World Migratory Bird Day, 12 May 2018


This video says about itself:

22 March 2012

Trailer for World Migratory Bird Day. Director: Christian Fischer (www.christianfischer.name) / Composer: Max Würden (www.wuerden.com) / Speaker: Tom Zahner / With original footage by: Mush & Tinbergen, Quite Bright Films, Sergey Panayotov / Animation “Earth from space” ©iStockphoto.com/tetsoo. With creative direction & advice from the WMBD Team! For more information please see: www.worldmigratorybirdday.org or write to: contact@worldmigratorybirdday.org

This year, World Migratory Bird Day is on 12 May in countries all over the world. Eg, in Dutch Oostvaardersplassen national park there are various activitiers that day.

Using weather surveillance radar and citizen-science data, researchers are learning how migratory birds return to their breeding grounds in North America each spring with near-pinpoint accuracy: here.

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Oostvaardersplassen national park birds and mammals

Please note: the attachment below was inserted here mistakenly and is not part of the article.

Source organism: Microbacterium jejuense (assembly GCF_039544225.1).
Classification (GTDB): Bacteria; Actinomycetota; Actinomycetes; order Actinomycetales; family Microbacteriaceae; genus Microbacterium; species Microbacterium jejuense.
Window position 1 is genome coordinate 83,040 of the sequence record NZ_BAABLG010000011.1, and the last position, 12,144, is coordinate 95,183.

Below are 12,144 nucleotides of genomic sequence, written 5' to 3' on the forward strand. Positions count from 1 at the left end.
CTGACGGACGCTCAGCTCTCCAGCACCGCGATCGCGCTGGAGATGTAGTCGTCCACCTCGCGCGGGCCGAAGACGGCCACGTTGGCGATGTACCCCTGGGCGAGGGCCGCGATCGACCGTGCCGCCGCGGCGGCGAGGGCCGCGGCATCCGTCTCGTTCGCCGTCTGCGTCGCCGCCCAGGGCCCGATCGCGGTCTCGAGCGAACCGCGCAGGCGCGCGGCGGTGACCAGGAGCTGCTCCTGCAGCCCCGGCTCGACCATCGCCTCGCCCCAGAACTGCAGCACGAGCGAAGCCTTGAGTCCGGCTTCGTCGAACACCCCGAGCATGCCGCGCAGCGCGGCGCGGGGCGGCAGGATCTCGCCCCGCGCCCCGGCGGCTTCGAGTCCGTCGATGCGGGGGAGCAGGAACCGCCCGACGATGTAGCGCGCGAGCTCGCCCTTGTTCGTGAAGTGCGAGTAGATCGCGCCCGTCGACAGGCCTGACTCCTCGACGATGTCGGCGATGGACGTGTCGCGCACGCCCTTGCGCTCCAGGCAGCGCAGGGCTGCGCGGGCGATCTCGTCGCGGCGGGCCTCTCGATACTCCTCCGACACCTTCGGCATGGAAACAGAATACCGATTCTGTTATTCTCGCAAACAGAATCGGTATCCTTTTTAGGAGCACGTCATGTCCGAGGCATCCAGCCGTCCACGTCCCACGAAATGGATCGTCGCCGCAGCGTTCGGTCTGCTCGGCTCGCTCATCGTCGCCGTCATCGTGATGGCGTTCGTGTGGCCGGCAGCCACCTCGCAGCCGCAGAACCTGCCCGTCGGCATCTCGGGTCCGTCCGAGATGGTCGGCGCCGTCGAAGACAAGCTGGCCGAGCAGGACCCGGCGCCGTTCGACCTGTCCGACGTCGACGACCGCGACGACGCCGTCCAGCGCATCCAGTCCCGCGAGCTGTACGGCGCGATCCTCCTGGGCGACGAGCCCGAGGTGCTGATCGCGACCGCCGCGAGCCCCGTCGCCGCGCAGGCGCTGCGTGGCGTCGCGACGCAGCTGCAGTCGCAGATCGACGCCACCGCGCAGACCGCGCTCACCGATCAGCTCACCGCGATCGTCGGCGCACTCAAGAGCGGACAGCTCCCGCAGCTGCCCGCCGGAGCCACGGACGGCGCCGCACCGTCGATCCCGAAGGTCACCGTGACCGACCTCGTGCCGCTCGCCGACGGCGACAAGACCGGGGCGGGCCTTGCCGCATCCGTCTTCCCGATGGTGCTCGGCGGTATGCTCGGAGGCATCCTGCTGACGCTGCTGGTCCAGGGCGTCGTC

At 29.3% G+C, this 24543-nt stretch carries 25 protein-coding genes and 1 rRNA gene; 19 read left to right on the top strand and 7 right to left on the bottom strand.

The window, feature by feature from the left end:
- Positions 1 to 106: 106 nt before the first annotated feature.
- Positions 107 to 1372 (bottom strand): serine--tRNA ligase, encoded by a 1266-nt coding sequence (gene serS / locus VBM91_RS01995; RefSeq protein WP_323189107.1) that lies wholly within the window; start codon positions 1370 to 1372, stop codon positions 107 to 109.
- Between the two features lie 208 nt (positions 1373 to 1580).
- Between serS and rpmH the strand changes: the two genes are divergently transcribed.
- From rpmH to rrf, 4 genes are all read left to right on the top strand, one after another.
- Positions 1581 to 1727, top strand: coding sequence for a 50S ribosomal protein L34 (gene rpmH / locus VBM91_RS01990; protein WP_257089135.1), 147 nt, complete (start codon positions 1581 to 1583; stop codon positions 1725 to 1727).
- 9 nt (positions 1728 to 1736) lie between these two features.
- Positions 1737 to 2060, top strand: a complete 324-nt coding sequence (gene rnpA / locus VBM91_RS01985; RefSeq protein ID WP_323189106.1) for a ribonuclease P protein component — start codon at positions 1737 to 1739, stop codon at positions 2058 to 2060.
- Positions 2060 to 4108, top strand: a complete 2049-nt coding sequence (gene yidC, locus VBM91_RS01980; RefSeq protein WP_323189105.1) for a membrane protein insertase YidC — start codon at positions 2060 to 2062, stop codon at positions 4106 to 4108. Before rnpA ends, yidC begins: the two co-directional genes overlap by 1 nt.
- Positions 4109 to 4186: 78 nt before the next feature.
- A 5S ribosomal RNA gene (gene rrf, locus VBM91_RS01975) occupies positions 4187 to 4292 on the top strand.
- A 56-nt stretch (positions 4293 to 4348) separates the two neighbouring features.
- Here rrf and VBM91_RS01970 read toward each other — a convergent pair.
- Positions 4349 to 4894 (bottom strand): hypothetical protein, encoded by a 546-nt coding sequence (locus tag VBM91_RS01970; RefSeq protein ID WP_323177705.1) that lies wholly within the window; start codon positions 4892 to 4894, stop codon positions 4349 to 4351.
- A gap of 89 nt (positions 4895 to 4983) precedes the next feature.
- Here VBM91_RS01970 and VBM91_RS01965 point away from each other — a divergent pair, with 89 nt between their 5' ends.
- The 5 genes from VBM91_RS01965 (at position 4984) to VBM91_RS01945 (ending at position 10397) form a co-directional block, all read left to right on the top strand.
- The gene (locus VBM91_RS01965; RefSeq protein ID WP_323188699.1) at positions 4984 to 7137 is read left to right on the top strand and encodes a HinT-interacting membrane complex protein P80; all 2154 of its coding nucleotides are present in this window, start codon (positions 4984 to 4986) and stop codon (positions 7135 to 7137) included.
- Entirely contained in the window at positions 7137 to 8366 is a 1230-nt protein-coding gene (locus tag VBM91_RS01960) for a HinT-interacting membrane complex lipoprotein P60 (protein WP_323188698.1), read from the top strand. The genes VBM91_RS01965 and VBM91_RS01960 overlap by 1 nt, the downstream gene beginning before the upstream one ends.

This 6 January 2018 video is about a red fox, red deer, raven, wigeon, shoveler duck and blue tit in Oostvaardersplassen national park in the Netherlands.

All-female marsh harrier couple raises chicks


This video from England says about itself:

15 April 2016

A magical day watching (and filming) Marsh Harriers and other wildlife (Cetti’s Warbler, Muntjac Deer, Linnet, Roe Deer, Swallows) on a glorious sunny day at RSPB Fowlmere, Cambridgeshire.

Usually, baby marsh harriers are raised by male-female couples.

However, this nesting season there was an unusual discovery in Oostvaardersplassen national park in the Netherlands. There, a young female harrier divided the food among her chicks in the nest. However, the prey was brought, not by a male bird, as usually, but by an older adult female.

The young birds have fledged now.

Why had the young adult female’s male partner disappeared? Who was the older female? The younger female’s mother? Her older sister? Her new-found love? We don’t know. These were not ringed birds.

Some years ago, at a marsh harrier nest on Texel island in the Netherlands, the adult female somehow disappeared. Then, the father managed to raise the chicks on his own.